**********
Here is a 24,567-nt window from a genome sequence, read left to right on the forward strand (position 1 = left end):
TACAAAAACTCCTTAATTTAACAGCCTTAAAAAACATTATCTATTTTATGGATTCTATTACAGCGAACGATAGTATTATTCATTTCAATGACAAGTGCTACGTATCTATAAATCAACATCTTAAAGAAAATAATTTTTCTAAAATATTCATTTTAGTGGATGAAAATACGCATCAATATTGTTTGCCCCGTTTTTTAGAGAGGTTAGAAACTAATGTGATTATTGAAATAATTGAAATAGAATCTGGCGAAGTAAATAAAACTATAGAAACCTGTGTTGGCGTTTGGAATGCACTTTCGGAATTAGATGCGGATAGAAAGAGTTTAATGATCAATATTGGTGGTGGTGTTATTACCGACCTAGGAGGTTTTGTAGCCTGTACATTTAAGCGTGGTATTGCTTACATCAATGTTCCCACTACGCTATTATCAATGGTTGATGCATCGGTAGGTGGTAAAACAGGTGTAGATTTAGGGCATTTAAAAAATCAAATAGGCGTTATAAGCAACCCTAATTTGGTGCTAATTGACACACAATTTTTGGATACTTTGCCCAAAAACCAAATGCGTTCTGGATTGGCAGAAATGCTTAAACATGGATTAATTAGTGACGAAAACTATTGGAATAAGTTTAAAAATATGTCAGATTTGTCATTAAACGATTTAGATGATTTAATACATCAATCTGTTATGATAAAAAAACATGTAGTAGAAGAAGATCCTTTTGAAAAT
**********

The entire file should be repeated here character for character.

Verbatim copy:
Here is a 24,567-nt window from a genome sequence, read left to right on the forward strand (position 1 = left end):
TACAAAAACTCCTTAATTTAACAGCCTTAAAAAACATTATCTATTTTATGGATTCTATTACAGCGAACGATAGTATTATTCATTTCAATGACAAGTGCTACGTATCTATAAATCAACATCTTAAAGAAAATAATTTTTCTAAAATATTCATTTTAGTGGATGAAAATACGCATCAATATTGTTTGCCCCGTTTTTTAGAGAGGTTAGAAACTAATGTGATTATTGAAATAATTGAAATAGAATCTGGCGAAGTAAATAAAACTATAGAAACCTGTGTTGGCGTTTGGAATGCACTTTCGGAATTAGATGCGGATAGAAAGAGTTTAATGATCAATATTGGTGGTGGTGTTATTACCGACCTAGGAGGTTTTGTAGCCTGTACATTTAAGCGTGGTATTGCTTACATCAATGTTCCCACTACGCTATTATCAATGGTTGATGCATCGGTAGGTGGTAAAACAGGTGTAGATTTAGGGCATTTAAAAAATCAAATAGGCGTTATAAGCAACCCTAATTTGGTGCTAATTGACACACAATTTTTGGATACTTTGCCCAAAAACCAAATGCGTTCTGGATTGGCAGAAATGCTTAAACATGGATTAATTAGTGACGAAAACTATTGGAATAAGTTTAAAAATATGTCAGATTTGTCATTAAACGATTTAGATGATTTAATACATCAATCTGTTATGATAAAAAAACATGTAGTAGAAGAAGATCCTTTTGAAAAT